Chair, the Central Bank of the Russian Federation
The activities of the Russian Federation Central Bank aim to achieve macroeconomic stabilisation, reduce the inflation rate, strengthen the national currency, ensure the equilibrium of the country's balance of payments and, eventually, create the conditions that will make it possible to carry out favourable structural changes, surmount crisis in the real sector of the economy, and resolve social problems such as unemployment.
The consistent implementation of financial stabilisation policies through control of growth in the money supply has brought about favourable trends, such as lower inflation rates and a stronger national currency. Average monthly inflation rates fell from 10 per cent in 1994, 7.2 per cent in 1995, 1.7 per cent in 1996 and about 1 per cent in 1997.
The monetary policy pursued by the Bank of Russia has made it possible to maintain positive interest rates on time deposits for a fairly long period, and household savings have grown significantly. The signs of increased activity have appeared in some sectors of the economy. The rate of growth of GDP in January-October 1997 amounted to 100.3 per cent in comparison with the same period of 1996. The rate of growth of industrial production accordingly amounted to 101.5 per cent. The unemployment growth rate has slowed down.
In 1996 the Bank of Russia pursued a policy agreed with the Government within the framework of a joint statement on middle-term strategy and economic policy. In accordance with this statement, the middle-term strategy comprises a set of four measures designed to strengthen the banking system as the basis of the financial sector. The first one envisages development of new instruments of managing liquidity (such as Central Bank operations on collateral) and consistent upgrading of the the payments system in order to enable credit organisations to cope with temporary liquidity shortages. The second provides for the broadening of the Central Bank's authorities in banking supervision. The third aimed at more effective prudential regulation of banking activities. The fourth concerns the creation of conditions for dealing with problem banks, in order to stimulate qualitative changes in the banking sector. The latter requires a comprehensive analysis of the soundness of the banking system and the working out of the principles of restructuring the banking system, as well as the drafting and enforcement of special laws on the concentration of banking capital, mergers and acquisitions and bank bankruptcy laws that would accelerate the liquidation of financially insolvent banks.
The middle-term strategy also envisages introducing a deposit insurance scheme that would minimise non-corporate customers' losses from bank bankruptcies and liquidations. The size of guaranteed compensation for each depositor will be limited, because the main aim of this scheme is to protect small investors. It is mainly the commercial banks that will finance the deposit insurance fund.
Realising the need to comply with preset money supply targets, regulate bank liquidity and assist the reduction of the inflation rate, the Bank of Russia used reserve requirements as an instrument of monetary and credit regulation. In 1997 Central Bank gradually reduced the reserve ratio on rouble deposits and increased the reserve ratio on foreign exchange deposits. In accordance with the latest changes, since November 1997, the reserve requirements on demand deposits and time deposits of up to 30 days were set at the level of 14 per cent; 11 per cent on time deposits from 31 days to 90 days; 8 per cent on time deposits from 91 days or more; 9.5 per cent on deposits in the Saving Bank; and 9 per cent on foreign exchange deposits.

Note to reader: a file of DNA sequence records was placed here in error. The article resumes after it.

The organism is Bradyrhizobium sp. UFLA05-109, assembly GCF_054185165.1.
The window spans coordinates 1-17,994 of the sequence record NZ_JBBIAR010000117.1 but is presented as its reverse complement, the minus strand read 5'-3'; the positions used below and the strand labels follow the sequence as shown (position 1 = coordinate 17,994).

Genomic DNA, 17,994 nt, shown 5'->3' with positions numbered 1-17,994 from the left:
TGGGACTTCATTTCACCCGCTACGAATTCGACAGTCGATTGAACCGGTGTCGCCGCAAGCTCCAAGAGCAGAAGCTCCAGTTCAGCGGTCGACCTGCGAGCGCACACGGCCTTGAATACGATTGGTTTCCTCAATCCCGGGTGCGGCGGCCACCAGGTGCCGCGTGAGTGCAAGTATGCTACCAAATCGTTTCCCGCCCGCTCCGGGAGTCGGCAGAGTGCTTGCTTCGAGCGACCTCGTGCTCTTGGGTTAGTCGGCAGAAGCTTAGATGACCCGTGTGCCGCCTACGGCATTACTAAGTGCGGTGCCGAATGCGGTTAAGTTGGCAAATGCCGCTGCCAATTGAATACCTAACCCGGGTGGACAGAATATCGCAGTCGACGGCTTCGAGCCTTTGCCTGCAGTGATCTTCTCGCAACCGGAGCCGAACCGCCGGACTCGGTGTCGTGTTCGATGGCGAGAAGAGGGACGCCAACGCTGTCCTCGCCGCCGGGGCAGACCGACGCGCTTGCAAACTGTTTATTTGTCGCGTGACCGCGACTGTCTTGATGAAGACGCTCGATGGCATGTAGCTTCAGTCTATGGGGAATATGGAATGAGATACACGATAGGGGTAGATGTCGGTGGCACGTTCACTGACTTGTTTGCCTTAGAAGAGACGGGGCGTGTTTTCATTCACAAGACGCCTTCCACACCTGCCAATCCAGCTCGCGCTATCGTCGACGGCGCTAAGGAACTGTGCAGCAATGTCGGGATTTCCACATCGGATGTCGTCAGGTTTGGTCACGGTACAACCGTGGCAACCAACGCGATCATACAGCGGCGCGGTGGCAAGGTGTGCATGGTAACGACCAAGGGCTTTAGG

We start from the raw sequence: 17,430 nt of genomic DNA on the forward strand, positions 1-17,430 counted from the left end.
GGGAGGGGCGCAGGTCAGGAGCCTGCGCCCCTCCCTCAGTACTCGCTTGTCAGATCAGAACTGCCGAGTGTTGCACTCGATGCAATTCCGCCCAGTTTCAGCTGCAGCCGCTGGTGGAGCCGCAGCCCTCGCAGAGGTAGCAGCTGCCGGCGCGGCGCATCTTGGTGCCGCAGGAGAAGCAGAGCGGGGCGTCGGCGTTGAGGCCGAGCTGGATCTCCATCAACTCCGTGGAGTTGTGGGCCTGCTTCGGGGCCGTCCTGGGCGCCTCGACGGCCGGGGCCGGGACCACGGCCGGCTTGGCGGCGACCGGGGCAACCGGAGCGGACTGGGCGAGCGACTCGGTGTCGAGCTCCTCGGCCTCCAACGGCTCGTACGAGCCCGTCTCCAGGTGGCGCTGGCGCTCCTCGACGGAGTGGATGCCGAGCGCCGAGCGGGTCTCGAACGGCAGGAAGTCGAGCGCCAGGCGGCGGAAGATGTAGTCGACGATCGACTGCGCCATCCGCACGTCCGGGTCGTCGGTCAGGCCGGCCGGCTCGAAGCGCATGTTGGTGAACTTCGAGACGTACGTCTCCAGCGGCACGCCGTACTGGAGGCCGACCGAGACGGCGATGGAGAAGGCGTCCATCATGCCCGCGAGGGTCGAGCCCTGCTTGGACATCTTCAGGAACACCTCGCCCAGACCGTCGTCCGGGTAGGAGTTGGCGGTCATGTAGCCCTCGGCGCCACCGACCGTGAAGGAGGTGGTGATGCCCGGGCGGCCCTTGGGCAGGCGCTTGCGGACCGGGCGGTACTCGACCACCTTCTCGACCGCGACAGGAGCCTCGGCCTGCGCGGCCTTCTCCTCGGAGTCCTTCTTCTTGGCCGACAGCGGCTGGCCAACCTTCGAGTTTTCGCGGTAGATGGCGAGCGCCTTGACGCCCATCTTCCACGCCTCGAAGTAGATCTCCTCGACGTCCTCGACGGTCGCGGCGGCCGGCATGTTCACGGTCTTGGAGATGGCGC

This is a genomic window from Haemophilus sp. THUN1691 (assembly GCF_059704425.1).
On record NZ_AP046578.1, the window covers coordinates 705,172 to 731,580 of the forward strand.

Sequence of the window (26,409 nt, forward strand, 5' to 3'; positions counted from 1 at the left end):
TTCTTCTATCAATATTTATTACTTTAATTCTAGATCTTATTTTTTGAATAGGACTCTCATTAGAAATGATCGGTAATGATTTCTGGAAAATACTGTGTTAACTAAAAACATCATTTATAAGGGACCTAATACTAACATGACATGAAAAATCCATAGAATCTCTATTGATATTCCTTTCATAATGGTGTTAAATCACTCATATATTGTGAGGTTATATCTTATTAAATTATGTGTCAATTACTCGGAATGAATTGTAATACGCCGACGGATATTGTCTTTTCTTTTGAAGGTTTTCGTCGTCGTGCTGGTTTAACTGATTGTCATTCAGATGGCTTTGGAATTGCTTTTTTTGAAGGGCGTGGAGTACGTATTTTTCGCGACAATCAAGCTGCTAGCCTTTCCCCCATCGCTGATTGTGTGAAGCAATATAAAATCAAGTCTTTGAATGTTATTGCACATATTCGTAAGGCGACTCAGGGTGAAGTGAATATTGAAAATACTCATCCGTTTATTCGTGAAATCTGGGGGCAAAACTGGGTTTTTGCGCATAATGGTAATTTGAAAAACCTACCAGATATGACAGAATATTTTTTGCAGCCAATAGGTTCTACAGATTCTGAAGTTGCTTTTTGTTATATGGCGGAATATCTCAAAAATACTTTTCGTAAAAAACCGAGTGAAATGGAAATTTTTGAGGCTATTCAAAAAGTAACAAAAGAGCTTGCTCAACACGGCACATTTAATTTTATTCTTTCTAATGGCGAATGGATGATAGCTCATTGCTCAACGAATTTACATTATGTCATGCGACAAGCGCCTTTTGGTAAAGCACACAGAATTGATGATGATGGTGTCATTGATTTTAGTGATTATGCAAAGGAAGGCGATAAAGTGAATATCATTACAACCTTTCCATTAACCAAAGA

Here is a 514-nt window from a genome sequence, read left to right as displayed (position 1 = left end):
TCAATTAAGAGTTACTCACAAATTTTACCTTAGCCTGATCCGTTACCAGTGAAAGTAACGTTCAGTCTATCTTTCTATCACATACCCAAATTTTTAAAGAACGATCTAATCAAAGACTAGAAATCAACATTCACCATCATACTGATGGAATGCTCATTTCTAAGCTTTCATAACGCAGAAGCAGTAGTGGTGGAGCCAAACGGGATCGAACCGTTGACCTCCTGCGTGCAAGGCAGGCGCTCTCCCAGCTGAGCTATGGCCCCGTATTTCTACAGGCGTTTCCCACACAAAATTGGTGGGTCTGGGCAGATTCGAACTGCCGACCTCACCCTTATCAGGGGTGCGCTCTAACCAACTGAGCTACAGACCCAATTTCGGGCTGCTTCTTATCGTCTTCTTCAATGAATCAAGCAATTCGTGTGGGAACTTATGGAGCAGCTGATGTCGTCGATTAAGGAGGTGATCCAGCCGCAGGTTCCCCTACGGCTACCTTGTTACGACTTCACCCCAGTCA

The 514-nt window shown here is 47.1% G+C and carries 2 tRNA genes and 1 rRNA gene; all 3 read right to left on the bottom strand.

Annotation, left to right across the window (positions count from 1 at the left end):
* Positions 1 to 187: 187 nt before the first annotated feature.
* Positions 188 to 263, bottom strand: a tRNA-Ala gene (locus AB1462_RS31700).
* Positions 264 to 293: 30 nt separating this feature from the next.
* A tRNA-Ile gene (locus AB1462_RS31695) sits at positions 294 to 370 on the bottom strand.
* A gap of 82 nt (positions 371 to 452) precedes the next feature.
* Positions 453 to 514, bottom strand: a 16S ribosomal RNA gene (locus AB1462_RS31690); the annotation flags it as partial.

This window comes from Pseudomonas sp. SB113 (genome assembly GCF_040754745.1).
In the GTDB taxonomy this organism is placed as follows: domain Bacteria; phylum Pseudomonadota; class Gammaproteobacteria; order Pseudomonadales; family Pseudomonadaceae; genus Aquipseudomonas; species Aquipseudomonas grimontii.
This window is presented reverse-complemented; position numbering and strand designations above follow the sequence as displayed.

Throughout the year the Bank of Russia lowered the refinance rate, taking into account the real state of economy and finance. By the beginning of November 1997, the refinancing rate was at the level of 21 per cent (compared to 48 per cent in January 1997). In November 1997 the Bank of Russia was forced to increase the refinance rate to 28 per cent, to smooth out the consequences of the international financial crisis for domestic markets.
Being the last resort lender to commercial banks, the Bank of Russia used the practice of refinancing commercial banks on a wider scale, including overnight loans. The Bank of Russia has made the lombard credit window a permanent facility. The lombard credits are provided to commercial banks on a permanent basis at fixed rates since August 1996. The lombard rates are changed along with corrections of the refinance rate. As from November 1997, the rate for credits from 3 to 7 days was 22 per cent; from 8 to 14 days it was 25 per cent; and from 15 to 30 days it was 28 per cent.
To regulate the money supply, the Bank of Russia attracts spare funds from commercial banks to deposits at interest. In November 1997, the rate for overnight deposits was 15 per cent; for 7 day deposits it was 12 per cent.
A major instrument of monetary policy is the Bank of Russia's operations on the Government's securities market. At present, the Government short-term bonds (GKOs) and federal loan bonds (OFZs) constitute the largest segment of the Russian financial market, which continues to develop at a fast pace and influences the situation in the adjacent sectors. The Government securities market has been growing quickly throughout 1997 and the average monthly turnover of the secondary market exceeded 70 trillion roubles.
The banking system
After a short period of rapid extensive growth, the Russian banking system has entered a period of intensive transformation. The first Russian commercial bank was registered in 1988. By November 1997, there were 2,549 credit institutions, of which 1,717 were operational banks. Most Russian credit institutions have been operating in the financial market for 5 or 6 years. Affiliates of the operating credit institutions - excluding the Sberbank Savings Bank - amounted to 5,193; Sberbank outlets and branches total 34,426.
The number of credit institutions with a foreign stake fell from 152 at the beginning of 1997 to 144 by November.
The Bank of Russia is making efforts to create the optimal conditions for the development of a modern banking system based on the liquidity principle. That is why one of its main objectives is to encourage growth in the authorised capital of credit institutions.